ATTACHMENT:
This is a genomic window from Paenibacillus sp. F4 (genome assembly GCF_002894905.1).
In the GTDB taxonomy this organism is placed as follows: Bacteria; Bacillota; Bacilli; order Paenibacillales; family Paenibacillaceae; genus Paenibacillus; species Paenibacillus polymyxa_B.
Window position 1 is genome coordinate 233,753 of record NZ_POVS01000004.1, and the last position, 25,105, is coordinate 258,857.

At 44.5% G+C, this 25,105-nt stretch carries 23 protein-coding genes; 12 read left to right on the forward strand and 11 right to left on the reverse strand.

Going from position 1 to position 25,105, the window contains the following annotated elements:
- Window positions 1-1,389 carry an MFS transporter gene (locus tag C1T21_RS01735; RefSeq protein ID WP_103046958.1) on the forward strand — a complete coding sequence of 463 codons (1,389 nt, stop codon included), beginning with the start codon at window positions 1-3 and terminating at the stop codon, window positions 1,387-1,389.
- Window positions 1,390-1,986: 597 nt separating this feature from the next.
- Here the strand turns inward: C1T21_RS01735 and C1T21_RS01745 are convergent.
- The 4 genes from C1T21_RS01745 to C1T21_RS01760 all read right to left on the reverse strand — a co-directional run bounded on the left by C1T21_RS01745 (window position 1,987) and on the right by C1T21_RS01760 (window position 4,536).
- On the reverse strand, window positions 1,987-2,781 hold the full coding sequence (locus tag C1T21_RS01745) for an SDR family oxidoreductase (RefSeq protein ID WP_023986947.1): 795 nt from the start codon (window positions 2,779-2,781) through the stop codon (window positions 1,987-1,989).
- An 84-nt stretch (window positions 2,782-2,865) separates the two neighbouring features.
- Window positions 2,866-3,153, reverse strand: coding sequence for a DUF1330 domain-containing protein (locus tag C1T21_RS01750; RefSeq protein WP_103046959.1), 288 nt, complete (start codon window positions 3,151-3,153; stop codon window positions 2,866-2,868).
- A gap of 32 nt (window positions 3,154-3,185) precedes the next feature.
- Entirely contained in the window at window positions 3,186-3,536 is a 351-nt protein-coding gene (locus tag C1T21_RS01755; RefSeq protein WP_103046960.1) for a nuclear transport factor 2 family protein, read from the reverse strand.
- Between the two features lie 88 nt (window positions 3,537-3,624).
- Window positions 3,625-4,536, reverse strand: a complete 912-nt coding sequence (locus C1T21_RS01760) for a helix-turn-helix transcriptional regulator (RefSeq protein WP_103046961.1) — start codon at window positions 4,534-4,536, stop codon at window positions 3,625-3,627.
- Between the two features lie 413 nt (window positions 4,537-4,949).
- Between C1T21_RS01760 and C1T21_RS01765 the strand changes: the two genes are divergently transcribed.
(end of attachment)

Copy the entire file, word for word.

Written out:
This is a genomic window from Paenibacillus sp. F4 (genome assembly GCF_002894905.1).
In the GTDB taxonomy this organism is placed as follows: Bacteria; Bacillota; Bacilli; order Paenibacillales; family Paenibacillaceae; genus Paenibacillus; species Paenibacillus polymyxa_B.
Window position 1 is genome coordinate 233,753 of record NZ_POVS01000004.1, and the last position, 25,105, is coordinate 258,857.

At 44.5% G+C, this 25,105-nt stretch carries 23 protein-coding genes; 12 read left to right on the forward strand and 11 right to left on the reverse strand.

Going from position 1 to position 25,105, the window contains the following annotated elements:
- Window positions 1-1,389 carry an MFS transporter gene (locus tag C1T21_RS01735; RefSeq protein ID WP_103046958.1) on the forward strand — a complete coding sequence of 463 codons (1,389 nt, stop codon included), beginning with the start codon at window positions 1-3 and terminating at the stop codon, window positions 1,387-1,389.
- Window positions 1,390-1,986: 597 nt separating this feature from the next.
- Here the strand turns inward: C1T21_RS01735 and C1T21_RS01745 are convergent.
- The 4 genes from C1T21_RS01745 to C1T21_RS01760 all read right to left on the reverse strand — a co-directional run bounded on the left by C1T21_RS01745 (window position 1,987) and on the right by C1T21_RS01760 (window position 4,536).
- On the reverse strand, window positions 1,987-2,781 hold the full coding sequence (locus tag C1T21_RS01745) for an SDR family oxidoreductase (RefSeq protein ID WP_023986947.1): 795 nt from the start codon (window positions 2,779-2,781) through the stop codon (window positions 1,987-1,989).
- An 84-nt stretch (window positions 2,782-2,865) separates the two neighbouring features.
- Window positions 2,866-3,153, reverse strand: coding sequence for a DUF1330 domain-containing protein (locus tag C1T21_RS01750; RefSeq protein WP_103046959.1), 288 nt, complete (start codon window positions 3,151-3,153; stop codon window positions 2,866-2,868).
- A gap of 32 nt (window positions 3,154-3,185) precedes the next feature.
- Entirely contained in the window at window positions 3,186-3,536 is a 351-nt protein-coding gene (locus tag C1T21_RS01755; RefSeq protein WP_103046960.1) for a nuclear transport factor 2 family protein, read from the reverse strand.
- Between the two features lie 88 nt (window positions 3,537-3,624).
- Window positions 3,625-4,536, reverse strand: a complete 912-nt coding sequence (locus C1T21_RS01760) for a helix-turn-helix transcriptional regulator (RefSeq protein WP_103046961.1) — start codon at window positions 4,534-4,536, stop codon at window positions 3,625-3,627.
- Between the two features lie 413 nt (window positions 4,537-4,949).
- Between C1T21_RS01760 and C1T21_RS01765 the strand changes: the two genes are divergently transcribed.